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Team Execution – Teamwork Story and 4 Tips

It’s about the execution and teamwork. Great ideas need execution. Great Team and Leadership Story

The ability of a team to execute is based on a number of things. A few of them include team trust, focusing on the right issues and the ability to come up with solutions to problems.

There is an Aesop fable that I have told many times in workshops. I love it. If you are kicking off a project it is a great teamwork story to start with. It demonstrates what can simply go wrong in team execution.

Teamwork Story – Team Execution

Once upon a time, the only thing that stood between complete happiness and a house full of mice was a big and mean old cat.

One night the mice got together and decided to do some brainstorming. They asked “How can we deal with the danger of the cat?” They voted on one brilliant idea that was proposed.

They would hang a bell around the cat’s neck. Wherever the cat would go, the bell would warn them of danger if got too close.

Each of the mice jumped and clapped in approval at the brilliant idea. That was until one mouse asked, “Now who is going to hang the bell around the cats neck?” There was complete silence.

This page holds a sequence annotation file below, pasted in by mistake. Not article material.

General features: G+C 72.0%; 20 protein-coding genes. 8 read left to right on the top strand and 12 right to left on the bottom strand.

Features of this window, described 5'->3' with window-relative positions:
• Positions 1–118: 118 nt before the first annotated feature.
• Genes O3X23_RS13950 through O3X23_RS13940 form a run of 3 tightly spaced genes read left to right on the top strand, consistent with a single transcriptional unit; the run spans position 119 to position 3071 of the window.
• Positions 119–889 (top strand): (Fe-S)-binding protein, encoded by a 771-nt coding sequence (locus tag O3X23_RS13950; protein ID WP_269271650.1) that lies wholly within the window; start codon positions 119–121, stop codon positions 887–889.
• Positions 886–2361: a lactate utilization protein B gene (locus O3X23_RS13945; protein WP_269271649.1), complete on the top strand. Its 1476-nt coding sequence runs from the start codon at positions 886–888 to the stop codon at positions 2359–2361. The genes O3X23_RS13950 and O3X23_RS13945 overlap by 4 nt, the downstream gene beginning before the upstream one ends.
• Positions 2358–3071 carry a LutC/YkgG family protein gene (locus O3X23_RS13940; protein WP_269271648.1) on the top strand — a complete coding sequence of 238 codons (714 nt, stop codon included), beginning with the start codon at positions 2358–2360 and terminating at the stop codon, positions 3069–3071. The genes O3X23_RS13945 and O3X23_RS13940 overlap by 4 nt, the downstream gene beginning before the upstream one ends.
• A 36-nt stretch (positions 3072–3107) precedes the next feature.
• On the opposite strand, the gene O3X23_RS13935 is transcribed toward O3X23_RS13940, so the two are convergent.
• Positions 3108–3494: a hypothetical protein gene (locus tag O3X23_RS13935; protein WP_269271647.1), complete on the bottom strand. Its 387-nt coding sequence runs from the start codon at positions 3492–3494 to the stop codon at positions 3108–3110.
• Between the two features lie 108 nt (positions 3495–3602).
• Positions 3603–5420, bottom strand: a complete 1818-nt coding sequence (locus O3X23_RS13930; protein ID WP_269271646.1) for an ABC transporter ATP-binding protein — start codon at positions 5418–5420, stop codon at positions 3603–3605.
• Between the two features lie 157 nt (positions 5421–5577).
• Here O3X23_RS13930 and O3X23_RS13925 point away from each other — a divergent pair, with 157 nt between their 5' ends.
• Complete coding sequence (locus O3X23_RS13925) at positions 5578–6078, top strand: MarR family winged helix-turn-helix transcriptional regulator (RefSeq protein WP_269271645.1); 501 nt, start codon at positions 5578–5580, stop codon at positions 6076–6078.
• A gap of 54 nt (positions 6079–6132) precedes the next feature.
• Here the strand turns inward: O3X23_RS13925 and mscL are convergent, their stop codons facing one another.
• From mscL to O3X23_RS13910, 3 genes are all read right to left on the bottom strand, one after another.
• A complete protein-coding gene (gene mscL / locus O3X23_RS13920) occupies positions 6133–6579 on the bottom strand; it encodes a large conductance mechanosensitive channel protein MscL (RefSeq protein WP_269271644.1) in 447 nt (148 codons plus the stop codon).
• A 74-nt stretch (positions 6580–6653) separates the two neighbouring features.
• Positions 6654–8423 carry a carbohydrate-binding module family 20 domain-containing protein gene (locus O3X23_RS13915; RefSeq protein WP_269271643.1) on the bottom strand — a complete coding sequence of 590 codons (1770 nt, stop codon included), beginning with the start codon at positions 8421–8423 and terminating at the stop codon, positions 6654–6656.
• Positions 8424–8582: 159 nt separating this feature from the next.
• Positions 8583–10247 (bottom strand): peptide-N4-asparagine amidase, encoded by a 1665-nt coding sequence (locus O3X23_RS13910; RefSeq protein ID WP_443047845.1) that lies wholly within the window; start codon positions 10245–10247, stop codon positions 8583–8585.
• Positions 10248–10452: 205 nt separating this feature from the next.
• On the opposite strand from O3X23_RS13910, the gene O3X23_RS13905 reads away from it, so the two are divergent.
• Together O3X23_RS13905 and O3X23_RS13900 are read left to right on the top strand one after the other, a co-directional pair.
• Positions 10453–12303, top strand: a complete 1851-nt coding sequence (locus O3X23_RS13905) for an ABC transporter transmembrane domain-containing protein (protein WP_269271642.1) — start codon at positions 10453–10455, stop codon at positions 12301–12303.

This teamwork story illustrates that it can be easy to come up with brilliant ideas. However, it isn’t always so easy to execute them.

The following four tips and suggestions are simple. However, my experience as a consultant for a number of years tells me that they aren’t used very often by leaders. Hence the reason for poor team execution.

1. Assign an owner to the task(s). Someone has to take ownership for hanging the bell. If there is no owner, the bell won’t get hung. This was the case in the fable.

2. Assign due dates to each task. Without a due date the task won’t be a priority. And by the time you get to completing the task, the cat might have had her fair share of mice by then.

3. Be clear. It is important to ensure that everyone is clear on the task. Check for clarity once the task has been assigned. Lack of clarity can result in putting both the team and the individual responsible for the task in more danger; such as putting the bell around the cat’s foot instead of her neck.

4. Follow up. How will you know if the bell has been hung? Require that the one assigned to the task returns and reports on his assignment. To not do so can again put the individual and team in danger.

What additional tips do you have for ensuring the bell gets hung? What barriers have you seen in team execution? We love comments. Please comment below. Thanks!

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